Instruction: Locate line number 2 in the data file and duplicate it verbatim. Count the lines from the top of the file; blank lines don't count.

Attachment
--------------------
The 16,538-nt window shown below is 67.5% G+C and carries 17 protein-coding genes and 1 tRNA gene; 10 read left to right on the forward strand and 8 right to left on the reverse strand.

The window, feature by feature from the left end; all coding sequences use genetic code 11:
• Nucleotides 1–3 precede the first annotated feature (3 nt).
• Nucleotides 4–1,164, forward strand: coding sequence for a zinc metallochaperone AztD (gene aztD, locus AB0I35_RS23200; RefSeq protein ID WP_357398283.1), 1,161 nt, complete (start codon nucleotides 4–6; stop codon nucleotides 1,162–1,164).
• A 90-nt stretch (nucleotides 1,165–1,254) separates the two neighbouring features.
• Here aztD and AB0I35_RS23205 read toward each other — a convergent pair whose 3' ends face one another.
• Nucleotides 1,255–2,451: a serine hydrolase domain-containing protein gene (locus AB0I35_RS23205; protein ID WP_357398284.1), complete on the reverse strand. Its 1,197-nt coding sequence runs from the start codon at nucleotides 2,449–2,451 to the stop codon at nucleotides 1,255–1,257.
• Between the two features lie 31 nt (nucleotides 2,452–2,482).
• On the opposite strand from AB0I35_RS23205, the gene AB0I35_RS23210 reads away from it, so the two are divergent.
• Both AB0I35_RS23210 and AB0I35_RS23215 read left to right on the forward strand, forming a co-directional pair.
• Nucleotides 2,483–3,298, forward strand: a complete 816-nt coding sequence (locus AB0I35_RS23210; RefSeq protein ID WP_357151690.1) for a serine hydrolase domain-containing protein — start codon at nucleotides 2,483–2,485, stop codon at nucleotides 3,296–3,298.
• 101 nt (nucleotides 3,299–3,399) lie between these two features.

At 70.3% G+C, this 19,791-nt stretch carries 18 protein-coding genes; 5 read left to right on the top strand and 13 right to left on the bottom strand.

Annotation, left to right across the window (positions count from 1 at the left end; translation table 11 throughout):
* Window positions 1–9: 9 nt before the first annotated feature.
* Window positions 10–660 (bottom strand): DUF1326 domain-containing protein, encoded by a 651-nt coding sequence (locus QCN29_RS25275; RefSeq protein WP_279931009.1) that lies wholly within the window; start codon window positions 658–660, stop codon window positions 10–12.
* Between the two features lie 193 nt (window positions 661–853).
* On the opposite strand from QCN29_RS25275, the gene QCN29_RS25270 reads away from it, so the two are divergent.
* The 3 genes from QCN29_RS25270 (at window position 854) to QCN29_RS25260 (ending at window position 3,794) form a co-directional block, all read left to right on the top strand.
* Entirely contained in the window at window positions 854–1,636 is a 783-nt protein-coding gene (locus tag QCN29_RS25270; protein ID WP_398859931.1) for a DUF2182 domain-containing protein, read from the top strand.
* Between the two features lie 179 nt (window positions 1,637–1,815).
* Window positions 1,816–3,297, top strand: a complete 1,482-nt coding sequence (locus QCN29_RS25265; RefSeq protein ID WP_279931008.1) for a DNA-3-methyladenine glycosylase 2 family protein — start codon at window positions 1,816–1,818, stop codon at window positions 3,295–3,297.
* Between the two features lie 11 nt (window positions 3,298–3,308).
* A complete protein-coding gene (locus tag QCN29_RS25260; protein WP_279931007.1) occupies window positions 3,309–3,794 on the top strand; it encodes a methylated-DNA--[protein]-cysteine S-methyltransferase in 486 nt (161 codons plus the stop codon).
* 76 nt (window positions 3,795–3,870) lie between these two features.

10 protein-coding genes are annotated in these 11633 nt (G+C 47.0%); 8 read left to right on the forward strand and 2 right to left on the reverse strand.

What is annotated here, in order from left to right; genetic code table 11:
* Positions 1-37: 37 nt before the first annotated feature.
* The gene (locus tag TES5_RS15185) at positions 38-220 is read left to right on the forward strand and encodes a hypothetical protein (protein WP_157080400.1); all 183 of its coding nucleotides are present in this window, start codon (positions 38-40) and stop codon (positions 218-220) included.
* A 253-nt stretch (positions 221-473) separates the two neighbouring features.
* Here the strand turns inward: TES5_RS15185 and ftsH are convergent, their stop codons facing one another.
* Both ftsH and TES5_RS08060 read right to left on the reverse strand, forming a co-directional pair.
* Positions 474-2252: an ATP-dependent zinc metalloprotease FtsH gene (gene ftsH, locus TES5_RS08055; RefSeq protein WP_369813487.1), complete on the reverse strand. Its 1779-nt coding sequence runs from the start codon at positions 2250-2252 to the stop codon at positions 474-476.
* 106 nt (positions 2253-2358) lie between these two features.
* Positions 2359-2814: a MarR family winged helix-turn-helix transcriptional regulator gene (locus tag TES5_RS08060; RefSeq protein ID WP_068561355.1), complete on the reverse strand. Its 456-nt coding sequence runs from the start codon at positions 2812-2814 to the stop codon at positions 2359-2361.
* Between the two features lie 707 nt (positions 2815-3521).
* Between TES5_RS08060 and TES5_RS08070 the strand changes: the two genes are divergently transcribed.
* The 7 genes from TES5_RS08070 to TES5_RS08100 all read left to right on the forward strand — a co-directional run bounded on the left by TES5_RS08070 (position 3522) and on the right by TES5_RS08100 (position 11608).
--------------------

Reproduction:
The window, feature by feature from the left end; all coding sequences use genetic code 11: